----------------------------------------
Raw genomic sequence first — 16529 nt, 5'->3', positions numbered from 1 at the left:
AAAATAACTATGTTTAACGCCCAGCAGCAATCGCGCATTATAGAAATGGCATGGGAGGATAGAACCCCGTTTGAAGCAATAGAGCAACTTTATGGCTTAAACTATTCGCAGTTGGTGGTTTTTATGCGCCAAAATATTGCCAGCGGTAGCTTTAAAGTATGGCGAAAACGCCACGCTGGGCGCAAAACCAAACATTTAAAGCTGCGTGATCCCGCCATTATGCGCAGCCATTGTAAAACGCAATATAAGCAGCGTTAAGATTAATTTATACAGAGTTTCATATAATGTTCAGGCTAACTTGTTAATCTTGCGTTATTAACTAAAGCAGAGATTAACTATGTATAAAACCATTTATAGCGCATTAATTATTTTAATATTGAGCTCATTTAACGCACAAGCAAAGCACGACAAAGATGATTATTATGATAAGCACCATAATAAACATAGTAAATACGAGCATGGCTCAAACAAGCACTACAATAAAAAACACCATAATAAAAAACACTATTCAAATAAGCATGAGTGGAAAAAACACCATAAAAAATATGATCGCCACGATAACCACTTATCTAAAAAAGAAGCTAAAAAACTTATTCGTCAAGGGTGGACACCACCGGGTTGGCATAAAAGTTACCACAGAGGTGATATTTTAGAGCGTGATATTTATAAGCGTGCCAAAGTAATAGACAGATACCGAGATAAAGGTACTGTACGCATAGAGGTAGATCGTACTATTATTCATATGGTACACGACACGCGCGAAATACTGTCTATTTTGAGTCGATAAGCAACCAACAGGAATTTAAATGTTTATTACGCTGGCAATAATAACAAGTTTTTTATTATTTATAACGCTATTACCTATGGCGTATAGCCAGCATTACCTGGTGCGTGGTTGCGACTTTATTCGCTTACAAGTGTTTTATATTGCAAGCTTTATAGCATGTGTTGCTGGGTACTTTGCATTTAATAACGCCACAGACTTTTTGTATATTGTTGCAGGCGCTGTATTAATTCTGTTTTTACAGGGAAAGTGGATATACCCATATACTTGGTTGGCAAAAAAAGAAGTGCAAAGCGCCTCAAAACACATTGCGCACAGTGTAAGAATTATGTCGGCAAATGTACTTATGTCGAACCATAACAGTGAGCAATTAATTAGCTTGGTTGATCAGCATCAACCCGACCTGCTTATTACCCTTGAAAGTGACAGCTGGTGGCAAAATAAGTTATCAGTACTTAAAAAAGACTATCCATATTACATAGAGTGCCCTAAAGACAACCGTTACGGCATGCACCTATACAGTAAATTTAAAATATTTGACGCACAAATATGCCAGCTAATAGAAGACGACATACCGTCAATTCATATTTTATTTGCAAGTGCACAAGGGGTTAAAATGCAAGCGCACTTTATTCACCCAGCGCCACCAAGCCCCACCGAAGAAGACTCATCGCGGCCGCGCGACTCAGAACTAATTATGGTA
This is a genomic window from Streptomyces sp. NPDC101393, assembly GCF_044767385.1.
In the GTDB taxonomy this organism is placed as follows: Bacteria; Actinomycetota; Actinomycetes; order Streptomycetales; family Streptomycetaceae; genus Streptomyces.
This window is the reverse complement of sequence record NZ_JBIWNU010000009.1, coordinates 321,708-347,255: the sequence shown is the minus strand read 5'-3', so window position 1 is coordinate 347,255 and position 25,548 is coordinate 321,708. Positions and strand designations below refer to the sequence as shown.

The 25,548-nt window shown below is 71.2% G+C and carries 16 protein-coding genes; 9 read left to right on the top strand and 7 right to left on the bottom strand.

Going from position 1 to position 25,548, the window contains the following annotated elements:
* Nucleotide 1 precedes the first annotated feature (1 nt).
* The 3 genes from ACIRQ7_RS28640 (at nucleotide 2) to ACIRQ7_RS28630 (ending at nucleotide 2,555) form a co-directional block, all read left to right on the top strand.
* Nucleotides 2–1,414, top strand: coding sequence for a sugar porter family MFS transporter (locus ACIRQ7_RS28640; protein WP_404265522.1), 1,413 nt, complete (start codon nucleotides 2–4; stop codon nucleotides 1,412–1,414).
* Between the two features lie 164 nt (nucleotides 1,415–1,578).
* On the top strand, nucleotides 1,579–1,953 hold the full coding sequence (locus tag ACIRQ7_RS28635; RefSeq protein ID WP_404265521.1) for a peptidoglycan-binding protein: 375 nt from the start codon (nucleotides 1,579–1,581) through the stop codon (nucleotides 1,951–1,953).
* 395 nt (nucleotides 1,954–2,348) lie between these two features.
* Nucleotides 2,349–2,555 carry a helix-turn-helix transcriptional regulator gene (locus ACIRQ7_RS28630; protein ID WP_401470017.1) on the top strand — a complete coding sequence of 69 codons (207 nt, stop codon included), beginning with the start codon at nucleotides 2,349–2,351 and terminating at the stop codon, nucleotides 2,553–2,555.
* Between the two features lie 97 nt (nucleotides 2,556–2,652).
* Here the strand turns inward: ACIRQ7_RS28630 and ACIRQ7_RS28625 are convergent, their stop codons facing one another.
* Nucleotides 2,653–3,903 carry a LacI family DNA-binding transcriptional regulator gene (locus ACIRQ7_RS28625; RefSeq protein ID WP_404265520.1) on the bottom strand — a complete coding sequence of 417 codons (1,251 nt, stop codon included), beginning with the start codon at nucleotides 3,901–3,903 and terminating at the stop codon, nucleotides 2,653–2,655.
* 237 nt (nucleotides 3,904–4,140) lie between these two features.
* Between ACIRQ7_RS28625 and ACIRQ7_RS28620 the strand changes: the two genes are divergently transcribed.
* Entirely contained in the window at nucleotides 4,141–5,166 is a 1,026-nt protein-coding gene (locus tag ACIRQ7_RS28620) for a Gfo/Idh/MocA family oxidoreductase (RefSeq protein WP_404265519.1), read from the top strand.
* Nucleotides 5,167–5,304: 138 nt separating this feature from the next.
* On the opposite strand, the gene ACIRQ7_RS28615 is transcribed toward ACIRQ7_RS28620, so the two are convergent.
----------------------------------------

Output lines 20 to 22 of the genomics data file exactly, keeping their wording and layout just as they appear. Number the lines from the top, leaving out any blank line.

* Entirely contained in the window at nucleotides 4,141–5,166 is a 1,026-nt protein-coding gene (locus tag ACIRQ7_RS28620) for a Gfo/Idh/MocA family oxidoreductase (RefSeq protein WP_404265519.1), read from the top strand.
* Nucleotides 5,167–5,304: 138 nt separating this feature from the next.
* On the opposite strand, the gene ACIRQ7_RS28615 is transcribed toward ACIRQ7_RS28620, so the two are convergent.